Baylor to utilize Positron Emission Mammography to complement its existing anatomical tools
The Baylor University Medical Center in Dallas has taken delivery of the Naviscan PEM scanner at its Darlene Cass Women’s Imaging Center. Baylor will utilize Positron Emission Mammography (PEM) to complement its existing anatomical tools by providing a critical three-dimensional metabolic perspective of breast cancer.
The Naviscan PEM scanner uses PET (Positron Emission Tomography) technology to produce high-resolution tomographic images at 2 millimeter resolution, allowing physicians to visualize breast tumors about the size of a grain of rice.
The scanner is the size of a mammography unit and consists of two high-resolution detector heads which are placed in close proximity to the breast. Compared to the higher-force compression necessary for mammography, the Naviscan PEM scanner uses gentle breast immobilization, said the company.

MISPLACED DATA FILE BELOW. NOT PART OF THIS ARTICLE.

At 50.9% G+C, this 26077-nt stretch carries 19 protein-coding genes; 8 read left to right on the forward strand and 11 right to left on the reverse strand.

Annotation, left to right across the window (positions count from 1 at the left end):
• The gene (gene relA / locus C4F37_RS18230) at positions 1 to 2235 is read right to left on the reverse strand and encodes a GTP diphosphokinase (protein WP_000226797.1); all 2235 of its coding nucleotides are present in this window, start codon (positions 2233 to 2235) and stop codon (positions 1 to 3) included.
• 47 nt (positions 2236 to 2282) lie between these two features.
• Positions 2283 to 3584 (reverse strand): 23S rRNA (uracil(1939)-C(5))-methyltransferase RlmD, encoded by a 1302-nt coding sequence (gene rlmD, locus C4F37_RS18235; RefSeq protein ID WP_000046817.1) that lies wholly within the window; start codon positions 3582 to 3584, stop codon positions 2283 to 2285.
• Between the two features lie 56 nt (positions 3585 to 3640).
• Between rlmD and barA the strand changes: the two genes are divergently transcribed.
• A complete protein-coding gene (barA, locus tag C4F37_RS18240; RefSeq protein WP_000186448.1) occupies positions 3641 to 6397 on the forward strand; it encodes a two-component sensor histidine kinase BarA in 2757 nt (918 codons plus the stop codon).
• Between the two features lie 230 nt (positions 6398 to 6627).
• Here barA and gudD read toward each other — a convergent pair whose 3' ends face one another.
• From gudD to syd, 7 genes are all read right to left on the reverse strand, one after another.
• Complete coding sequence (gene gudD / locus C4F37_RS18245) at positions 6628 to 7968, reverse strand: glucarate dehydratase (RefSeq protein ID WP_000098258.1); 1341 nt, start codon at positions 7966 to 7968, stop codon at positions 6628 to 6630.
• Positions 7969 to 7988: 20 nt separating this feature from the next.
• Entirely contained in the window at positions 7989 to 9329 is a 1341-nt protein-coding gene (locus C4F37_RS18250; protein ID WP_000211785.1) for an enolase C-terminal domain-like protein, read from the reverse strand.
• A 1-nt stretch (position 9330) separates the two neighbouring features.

Naviscan said that the metabolic view allows physicians to make the optimal cancer care decisions by providing an ability to distinguish between benign and malignant lesions in specificity. A recent multi-center NIH-sponsored study comparing PEM and MRI proved that PEM had improved specificity relative to MRI at comparable sensitivity, the ability to see lesions.
The Darlene Cass Women’s Imaging Center performs more than 50,000 breast imaging procedures annually. The center, which is fully accredited in mammography, stereotactic breast biopsy, breast ultrasound and ultrasound-guided breast biopsy, now adds PEM to its imaging services.
Zeeshan Shah of Baylor University, said: “Our technology, radiology expertise and our dedication to the detection of breast cancer has allowed us to provide exquisite care to thousands of women. Our expectation is that PEM will prove indispensable to effective breast cancer management for both our referring physicians and our patient population.”